Comfort food cafe owner turns spatula over to new owner

Abby Hoover
Managing Editor

Portia’s Cafe at 3840 Truman Road is a staple of early morning breakfasts and weekday lunches in Kansas City, and Portia Kilburn is hoping that doesn’t change after her retirement last week.

“I’m scared, excited, and everything in the middle,” Portia told the Northeast News on her last day, Friday, March 3.

She’s run her restaurant on Truman Road for 37 years. But she started her first restaurant in 1980 on Independence Avenue and Benton Boulevard.

Portia has been in the restaurant business her whole life. Before her, her grandma and her mother each had restaurants in the area.

“I thought, ‘Well, I’ll try one.’ So that was it,” Portia said.

Forty-three years later, she’s met many good friends and made regular customers.

“I’ll miss that, a lot, but I’ll be in and out,” Portia said. “I’ll come visit and stuff like that.”

Portia’s Cafe serves typical diner food – classic breakfasts, chicken fried steak, burgers, and so much more. After decades of service, she’s reflecting on the highs and the lows of owning a small business.

“I think I’m on my third generation, yeah. How about that?” Portia said. “Oh, a highlight? Oh, God, just, pretty much just the people. I really liked the people.”

Portia sold the restaurant to a new owner, who said he will keep the staff and keep everything the same.

“He seems to be a really nice man, but outside of that, that’s about all I know about him,” Portia said.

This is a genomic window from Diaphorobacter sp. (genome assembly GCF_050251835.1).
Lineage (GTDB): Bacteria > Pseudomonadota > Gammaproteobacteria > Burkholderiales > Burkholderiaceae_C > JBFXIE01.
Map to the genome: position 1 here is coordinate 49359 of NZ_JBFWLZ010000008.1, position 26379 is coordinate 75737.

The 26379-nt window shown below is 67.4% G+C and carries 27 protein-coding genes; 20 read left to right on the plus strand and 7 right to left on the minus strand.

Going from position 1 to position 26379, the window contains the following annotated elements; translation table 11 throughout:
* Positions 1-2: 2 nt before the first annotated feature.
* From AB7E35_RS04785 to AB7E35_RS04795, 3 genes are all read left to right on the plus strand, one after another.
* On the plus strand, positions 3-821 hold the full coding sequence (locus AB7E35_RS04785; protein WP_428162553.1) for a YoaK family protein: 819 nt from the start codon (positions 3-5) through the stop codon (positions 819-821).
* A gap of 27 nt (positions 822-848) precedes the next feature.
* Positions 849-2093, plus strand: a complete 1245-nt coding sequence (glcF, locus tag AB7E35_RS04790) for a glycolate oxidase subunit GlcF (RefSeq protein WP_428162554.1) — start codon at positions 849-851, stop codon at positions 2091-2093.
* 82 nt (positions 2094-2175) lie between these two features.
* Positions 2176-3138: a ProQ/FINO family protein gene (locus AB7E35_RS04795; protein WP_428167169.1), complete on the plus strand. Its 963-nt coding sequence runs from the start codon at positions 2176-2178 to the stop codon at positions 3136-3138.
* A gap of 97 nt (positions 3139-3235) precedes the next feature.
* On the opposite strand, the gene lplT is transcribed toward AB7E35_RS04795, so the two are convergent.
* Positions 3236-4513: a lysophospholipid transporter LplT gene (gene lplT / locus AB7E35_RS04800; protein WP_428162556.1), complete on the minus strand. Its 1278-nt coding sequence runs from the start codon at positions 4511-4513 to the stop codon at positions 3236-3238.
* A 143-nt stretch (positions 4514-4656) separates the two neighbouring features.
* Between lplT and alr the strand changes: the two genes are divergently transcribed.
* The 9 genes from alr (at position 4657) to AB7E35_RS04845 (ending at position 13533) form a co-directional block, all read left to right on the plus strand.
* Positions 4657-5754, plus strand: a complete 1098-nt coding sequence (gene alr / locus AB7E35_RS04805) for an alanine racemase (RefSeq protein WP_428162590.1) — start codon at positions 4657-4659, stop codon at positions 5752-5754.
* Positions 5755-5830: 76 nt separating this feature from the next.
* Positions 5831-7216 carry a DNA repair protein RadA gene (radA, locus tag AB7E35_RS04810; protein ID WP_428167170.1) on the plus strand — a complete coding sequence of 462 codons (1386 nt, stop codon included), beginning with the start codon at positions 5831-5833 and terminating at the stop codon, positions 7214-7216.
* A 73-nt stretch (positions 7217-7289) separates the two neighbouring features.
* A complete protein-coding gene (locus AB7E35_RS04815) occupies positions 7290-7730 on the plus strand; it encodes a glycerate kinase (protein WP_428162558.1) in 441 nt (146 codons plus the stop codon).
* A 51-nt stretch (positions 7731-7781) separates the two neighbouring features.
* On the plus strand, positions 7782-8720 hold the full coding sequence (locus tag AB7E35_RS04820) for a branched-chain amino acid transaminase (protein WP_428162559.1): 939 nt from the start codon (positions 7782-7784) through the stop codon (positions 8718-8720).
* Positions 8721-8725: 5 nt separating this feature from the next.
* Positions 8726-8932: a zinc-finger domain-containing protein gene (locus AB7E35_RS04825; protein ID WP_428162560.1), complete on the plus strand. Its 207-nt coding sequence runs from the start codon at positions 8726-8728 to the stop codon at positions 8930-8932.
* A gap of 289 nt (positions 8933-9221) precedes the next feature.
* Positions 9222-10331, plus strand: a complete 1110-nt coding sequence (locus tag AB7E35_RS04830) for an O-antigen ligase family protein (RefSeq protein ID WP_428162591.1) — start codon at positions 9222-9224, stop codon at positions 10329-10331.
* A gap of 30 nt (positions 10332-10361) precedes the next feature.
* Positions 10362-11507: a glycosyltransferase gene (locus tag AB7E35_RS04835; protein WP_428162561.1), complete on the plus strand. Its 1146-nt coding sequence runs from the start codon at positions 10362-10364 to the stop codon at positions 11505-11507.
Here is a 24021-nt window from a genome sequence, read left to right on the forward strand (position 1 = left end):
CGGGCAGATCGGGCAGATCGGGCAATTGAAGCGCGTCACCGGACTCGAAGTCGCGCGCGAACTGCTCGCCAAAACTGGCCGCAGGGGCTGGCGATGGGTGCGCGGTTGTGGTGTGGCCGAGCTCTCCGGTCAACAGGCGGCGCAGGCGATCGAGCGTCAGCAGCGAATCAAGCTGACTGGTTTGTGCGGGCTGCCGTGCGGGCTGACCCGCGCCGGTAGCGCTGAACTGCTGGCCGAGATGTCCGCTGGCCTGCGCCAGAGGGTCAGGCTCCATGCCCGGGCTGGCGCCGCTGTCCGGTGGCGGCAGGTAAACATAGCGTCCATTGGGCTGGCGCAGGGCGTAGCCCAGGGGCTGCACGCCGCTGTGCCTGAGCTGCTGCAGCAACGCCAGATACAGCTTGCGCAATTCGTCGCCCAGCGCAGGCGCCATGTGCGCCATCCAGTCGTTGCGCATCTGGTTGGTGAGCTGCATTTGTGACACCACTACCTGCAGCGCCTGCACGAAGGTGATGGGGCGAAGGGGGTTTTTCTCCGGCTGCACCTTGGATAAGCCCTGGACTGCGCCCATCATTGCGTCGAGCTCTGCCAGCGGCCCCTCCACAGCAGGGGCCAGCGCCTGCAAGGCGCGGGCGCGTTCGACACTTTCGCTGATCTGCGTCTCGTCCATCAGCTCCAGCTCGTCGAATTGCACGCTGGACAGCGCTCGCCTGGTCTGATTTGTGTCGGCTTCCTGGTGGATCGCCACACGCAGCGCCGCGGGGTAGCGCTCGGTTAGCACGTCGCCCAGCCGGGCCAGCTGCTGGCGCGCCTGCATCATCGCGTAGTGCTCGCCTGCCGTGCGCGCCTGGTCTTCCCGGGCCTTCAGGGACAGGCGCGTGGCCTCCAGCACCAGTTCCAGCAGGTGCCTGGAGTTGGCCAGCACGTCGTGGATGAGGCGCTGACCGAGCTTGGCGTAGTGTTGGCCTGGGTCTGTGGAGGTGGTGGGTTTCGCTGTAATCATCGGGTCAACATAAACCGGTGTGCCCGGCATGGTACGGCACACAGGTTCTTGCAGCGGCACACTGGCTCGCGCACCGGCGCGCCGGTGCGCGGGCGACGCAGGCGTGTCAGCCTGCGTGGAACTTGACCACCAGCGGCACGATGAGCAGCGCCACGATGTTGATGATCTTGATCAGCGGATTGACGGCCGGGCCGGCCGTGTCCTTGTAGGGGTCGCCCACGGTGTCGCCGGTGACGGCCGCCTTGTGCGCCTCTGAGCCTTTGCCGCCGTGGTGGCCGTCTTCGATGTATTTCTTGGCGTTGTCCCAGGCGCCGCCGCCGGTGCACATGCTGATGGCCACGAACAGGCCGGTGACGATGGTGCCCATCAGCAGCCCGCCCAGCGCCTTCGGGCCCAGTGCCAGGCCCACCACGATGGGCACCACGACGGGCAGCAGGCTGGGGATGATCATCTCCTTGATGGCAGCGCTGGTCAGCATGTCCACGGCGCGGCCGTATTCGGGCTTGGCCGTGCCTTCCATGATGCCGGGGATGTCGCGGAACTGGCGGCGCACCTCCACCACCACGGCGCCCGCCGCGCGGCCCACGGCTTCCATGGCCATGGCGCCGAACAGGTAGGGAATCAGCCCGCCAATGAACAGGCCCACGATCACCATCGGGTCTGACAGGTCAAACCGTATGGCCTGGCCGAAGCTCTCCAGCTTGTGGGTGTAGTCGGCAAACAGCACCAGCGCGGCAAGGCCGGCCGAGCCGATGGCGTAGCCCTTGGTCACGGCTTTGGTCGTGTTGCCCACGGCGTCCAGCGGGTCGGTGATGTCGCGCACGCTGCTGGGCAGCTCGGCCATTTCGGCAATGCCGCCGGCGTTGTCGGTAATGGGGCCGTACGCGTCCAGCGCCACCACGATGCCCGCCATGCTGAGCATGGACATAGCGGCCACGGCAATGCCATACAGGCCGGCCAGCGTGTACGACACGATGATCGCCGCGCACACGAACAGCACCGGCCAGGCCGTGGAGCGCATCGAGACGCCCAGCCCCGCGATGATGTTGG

For Portia, there was no big countdown to retirement and no big plans for her now-free days. As for what made her want to retire now, she’s unsure.

“I don’t know, just a little bit of this and a little bit of that,” Portia explained. “I mean, I don’t know. I just – there was no really deciding factor – just one day I just said, ‘Okay, that’s it.’”

She’s going to take a few days to settle into retirement and decide how she wants to spend her time. Portia rises at 2 a.m. to open the diner by six, Monday through Friday.

“I probably still will because I’m in the habit of waking up that early,” Portia said.

For someone who doesn’t like to talk about herself, Portia had many visitors in her last few days – once the word got out that she was going to retire.

She lives in the house behind the restaurant, and although she’ll be moving soon, she plans to stay in the neighborhood.

Portia acts like it’s no big deal that she’s retiring, and she doesn’t want anything to have to change.
“I tell them all, ‘Just act like I’m here, but I’m back in the kitchen.’”

She’s confident in her staff, many who have been with her for decades.

“They’re the best,” Portia said. “My sister, Trish, is still out there. She knows everybody that comes in, their names, their kids’ names, what they’re going to eat before they do. Lisa’s been on the grill since she was 19. She knows how they like their food, and if somebody forgets a little something on a ticket, she’s got it. She knows what they eat, how they eat it.”

Trish plans to stick around for a while, along with the other staff.

“There’ll be a lot of help for the guy coming in, absolutely, and he seems like he’s really interested and excited, so that’s good,” Portia said.

Charlie Aiello, known around the neighborhood as Walkin’ Charlie, is a daily visitor to Portia’s. They even have his photo and an article written about him in the Northeast News framed on the wall.